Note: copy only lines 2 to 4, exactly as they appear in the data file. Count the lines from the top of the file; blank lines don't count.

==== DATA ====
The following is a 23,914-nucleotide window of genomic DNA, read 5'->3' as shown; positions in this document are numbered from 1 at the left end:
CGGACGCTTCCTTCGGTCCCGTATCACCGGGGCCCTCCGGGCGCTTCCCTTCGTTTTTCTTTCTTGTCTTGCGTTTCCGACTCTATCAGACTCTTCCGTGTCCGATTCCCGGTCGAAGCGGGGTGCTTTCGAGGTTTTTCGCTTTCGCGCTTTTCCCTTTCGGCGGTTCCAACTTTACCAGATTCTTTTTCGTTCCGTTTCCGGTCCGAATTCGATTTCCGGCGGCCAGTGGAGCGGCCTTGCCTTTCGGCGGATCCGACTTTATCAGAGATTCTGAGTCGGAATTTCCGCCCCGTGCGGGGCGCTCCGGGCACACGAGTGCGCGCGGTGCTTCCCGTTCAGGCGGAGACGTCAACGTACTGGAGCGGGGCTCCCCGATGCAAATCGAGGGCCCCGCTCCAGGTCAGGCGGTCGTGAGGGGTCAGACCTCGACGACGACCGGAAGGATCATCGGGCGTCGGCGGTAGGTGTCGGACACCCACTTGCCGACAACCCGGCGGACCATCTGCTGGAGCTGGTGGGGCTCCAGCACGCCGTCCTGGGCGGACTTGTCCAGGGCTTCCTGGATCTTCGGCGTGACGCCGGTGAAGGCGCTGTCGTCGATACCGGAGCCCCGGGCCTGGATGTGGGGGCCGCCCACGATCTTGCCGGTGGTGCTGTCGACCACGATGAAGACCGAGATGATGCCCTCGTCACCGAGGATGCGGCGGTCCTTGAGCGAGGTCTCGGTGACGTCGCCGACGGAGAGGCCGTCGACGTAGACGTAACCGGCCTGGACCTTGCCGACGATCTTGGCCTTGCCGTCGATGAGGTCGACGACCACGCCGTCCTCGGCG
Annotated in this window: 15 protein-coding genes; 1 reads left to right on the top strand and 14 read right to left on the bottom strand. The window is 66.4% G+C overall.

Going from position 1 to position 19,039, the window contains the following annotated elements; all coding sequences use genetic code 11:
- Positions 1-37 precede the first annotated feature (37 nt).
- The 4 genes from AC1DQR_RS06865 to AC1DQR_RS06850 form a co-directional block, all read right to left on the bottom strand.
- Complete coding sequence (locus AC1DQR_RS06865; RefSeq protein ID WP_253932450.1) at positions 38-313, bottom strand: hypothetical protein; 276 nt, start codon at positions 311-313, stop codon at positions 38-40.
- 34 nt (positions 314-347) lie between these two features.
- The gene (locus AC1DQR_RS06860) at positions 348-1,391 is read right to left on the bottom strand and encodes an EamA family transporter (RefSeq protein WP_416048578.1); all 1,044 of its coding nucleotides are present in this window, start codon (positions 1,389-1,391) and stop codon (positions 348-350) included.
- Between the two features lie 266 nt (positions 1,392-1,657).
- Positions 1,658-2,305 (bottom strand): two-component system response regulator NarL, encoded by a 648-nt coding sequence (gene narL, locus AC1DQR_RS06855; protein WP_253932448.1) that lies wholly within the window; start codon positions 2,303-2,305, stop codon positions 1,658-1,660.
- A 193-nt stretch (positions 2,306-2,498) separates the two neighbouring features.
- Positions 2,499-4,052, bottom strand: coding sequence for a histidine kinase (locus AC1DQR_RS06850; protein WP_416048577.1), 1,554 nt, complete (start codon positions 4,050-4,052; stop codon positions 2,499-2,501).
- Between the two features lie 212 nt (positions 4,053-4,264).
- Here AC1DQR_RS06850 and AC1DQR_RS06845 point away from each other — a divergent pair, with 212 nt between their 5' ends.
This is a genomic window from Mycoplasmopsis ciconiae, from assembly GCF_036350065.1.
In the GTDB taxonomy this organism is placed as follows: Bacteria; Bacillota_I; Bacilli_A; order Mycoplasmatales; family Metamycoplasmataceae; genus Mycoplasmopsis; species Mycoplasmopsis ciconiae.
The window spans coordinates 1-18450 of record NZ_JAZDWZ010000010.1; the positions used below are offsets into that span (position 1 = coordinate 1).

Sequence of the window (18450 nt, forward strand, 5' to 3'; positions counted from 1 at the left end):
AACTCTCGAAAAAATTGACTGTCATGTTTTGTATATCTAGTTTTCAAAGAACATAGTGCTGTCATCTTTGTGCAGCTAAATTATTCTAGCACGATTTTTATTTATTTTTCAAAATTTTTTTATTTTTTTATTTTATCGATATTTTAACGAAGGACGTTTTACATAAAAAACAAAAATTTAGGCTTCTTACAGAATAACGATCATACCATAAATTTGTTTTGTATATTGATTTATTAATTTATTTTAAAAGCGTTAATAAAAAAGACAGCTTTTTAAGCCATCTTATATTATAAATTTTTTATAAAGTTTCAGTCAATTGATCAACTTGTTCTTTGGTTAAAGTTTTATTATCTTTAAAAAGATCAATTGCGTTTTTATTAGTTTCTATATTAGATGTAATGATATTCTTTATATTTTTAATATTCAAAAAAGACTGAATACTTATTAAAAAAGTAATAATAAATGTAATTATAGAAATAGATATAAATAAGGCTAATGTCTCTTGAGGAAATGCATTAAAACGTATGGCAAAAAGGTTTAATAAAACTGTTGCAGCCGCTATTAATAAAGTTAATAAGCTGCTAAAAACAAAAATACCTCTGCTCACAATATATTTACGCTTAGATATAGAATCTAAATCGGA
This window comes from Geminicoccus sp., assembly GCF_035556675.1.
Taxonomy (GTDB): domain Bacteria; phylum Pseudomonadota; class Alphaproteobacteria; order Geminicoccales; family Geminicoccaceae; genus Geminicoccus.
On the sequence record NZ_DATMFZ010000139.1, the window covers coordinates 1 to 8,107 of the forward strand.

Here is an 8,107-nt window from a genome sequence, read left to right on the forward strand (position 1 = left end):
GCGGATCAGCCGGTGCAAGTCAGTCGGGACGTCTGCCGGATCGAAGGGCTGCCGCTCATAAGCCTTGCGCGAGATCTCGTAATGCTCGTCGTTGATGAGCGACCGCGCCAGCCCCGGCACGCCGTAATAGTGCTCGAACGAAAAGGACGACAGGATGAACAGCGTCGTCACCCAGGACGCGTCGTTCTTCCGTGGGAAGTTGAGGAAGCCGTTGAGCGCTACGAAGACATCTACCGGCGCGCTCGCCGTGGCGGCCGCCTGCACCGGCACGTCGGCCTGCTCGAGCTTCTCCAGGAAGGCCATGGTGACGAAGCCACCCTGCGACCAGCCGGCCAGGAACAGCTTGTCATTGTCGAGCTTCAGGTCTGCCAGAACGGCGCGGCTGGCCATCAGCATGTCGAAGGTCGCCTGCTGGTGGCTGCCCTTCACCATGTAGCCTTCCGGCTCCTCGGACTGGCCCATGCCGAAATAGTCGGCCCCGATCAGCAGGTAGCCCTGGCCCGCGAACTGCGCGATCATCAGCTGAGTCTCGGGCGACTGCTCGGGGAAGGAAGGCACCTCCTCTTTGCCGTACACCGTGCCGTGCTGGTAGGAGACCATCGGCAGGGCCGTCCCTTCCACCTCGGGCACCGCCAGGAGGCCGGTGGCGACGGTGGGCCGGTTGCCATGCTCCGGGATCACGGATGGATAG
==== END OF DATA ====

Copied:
CGGACGCTTCCTTCGGTCCCGTATCACCGGGGCCCTCCGGGCGCTTCCCTTCGTTTTTCTTTCTTGTCTTGCGTTTCCGACTCTATCAGACTCTTCCGTGTCCGATTCCCGGTCGAAGCGGGGTGCTTTCGAGGTTTTTCGCTTTCGCGCTTTTCCCTTTCGGCGGTTCCAACTTTACCAGATTCTTTTTCGTTCCGTTTCCGGTCCGAATTCGATTTCCGGCGGCCAGTGGAGCGGCCTTGCCTTTCGGCGGATCCGACTTTATCAGAGATTCTGAGTCGGAATTTCCGCCCCGTGCGGGGCGCTCCGGGCACACGAGTGCGCGCGGTGCTTCCCGTTCAGGCGGAGACGTCAACGTACTGGAGCGGGGCTCCCCGATGCAAATCGAGGGCCCCGCTCCAGGTCAGGCGGTCGTGAGGGGTCAGACCTCGACGACGACCGGAAGGATCATCGGGCGTCGGCGGTAGGTGTCGGACACCCACTTGCCGACAACCCGGCGGACCATCTGCTGGAGCTGGTGGGGCTCCAGCACGCCGTCCTGGGCGGACTTGTCCAGGGCTTCCTGGATCTTCGGCGTGACGCCGGTGAAGGCGCTGTCGTCGATACCGGAGCCCCGGGCCTGGATGTGGGGGCCGCCCACGATCTTGCCGGTGGTGCTGTCGACCACGATGAAGACCGAGATGATGCCCTCGTCACCGAGGATGCGGCGGTCCTTGAGCGAGGTCTCGGTGACGTCGCCGACGGAGAGGCCGTCGACGTAGACGTAACCGGCCTGGACCTTGCCGACGATCTTGGCCTTGCCGTCGATGAGGTCGACGACCACGCCGTCCTCGGCG
Annotated in this window: 15 protein-coding genes; 1 reads left to right on the top strand and 14 read right to left on the bottom strand. The window is 66.4% G+C overall.

Going from position 1 to position 19,039, the window contains the following annotated elements; all coding sequences use genetic code 11: